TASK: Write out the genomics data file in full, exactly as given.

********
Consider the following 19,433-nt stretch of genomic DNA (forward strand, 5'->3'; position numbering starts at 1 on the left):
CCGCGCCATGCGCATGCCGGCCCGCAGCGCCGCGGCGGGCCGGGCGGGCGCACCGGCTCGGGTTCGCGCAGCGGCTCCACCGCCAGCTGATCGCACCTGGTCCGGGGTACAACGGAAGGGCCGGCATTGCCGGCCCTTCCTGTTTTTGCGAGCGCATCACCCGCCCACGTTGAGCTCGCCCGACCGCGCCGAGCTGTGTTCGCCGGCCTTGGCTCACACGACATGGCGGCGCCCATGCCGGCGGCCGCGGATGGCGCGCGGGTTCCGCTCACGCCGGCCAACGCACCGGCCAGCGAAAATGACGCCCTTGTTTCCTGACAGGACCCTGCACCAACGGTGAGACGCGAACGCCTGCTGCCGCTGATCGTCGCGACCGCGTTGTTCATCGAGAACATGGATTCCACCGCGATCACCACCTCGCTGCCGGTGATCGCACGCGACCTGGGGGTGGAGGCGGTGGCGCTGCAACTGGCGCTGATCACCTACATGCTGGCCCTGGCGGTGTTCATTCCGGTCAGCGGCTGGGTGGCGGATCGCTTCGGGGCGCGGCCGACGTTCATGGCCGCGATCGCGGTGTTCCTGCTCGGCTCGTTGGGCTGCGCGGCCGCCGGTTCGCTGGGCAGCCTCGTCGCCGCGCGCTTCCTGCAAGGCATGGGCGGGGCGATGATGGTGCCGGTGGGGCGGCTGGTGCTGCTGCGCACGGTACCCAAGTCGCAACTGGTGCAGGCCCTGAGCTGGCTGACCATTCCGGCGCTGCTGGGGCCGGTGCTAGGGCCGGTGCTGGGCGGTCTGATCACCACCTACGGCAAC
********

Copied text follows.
Consider the following 19,433-nt stretch of genomic DNA (forward strand, 5'->3'; position numbering starts at 1 on the left):
CCGCGCCATGCGCATGCCGGCCCGCAGCGCCGCGGCGGGCCGGGCGGGCGCACCGGCTCGGGTTCGCGCAGCGGCTCCACCGCCAGCTGATCGCACCTGGTCCGGGGTACAACGGAAGGGCCGGCATTGCCGGCCCTTCCTGTTTTTGCGAGCGCATCACCCGCCCACGTTGAGCTCGCCCGACCGCGCCGAGCTGTGTTCGCCGGCCTTGGCTCACACGACATGGCGGCGCCCATGCCGGCGGCCGCGGATGGCGCGCGGGTTCCGCTCACGCCGGCCAACGCACCGGCCAGCGAAAATGACGCCCTTGTTTCCTGACAGGACCCTGCACCAACGGTGAGACGCGAACGCCTGCTGCCGCTGATCGTCGCGACCGCGTTGTTCATCGAGAACATGGATTCCACCGCGATCACCACCTCGCTGCCGGTGATCGCACGCGACCTGGGGGTGGAGGCGGTGGCGCTGCAACTGGCGCTGATCACCTACATGCTGGCCCTGGCGGTGTTCATTCCGGTCAGCGGCTGGGTGGCGGATCGCTTCGGGGCGCGGCCGACGTTCATGGCCGCGATCGCGGTGTTCCTGCTCGGCTCGTTGGGCTGCGCGGCCGCCGGTTCGCTGGGCAGCCTCGTCGCCGCGCGCTTCCTGCAAGGCATGGGCGGGGCGATGATGGTGCCGGTGGGGCGGCTGGTGCTGCTGCGCACGGTACCCAAGTCGCAACTGGTGCAGGCCCTGAGCTGGCTGACCATTCCGGCGCTGCTGGGGCCGGTGCTAGGGCCGGTGCTGGGCGGTCTGATCACCACCTACGGCAAC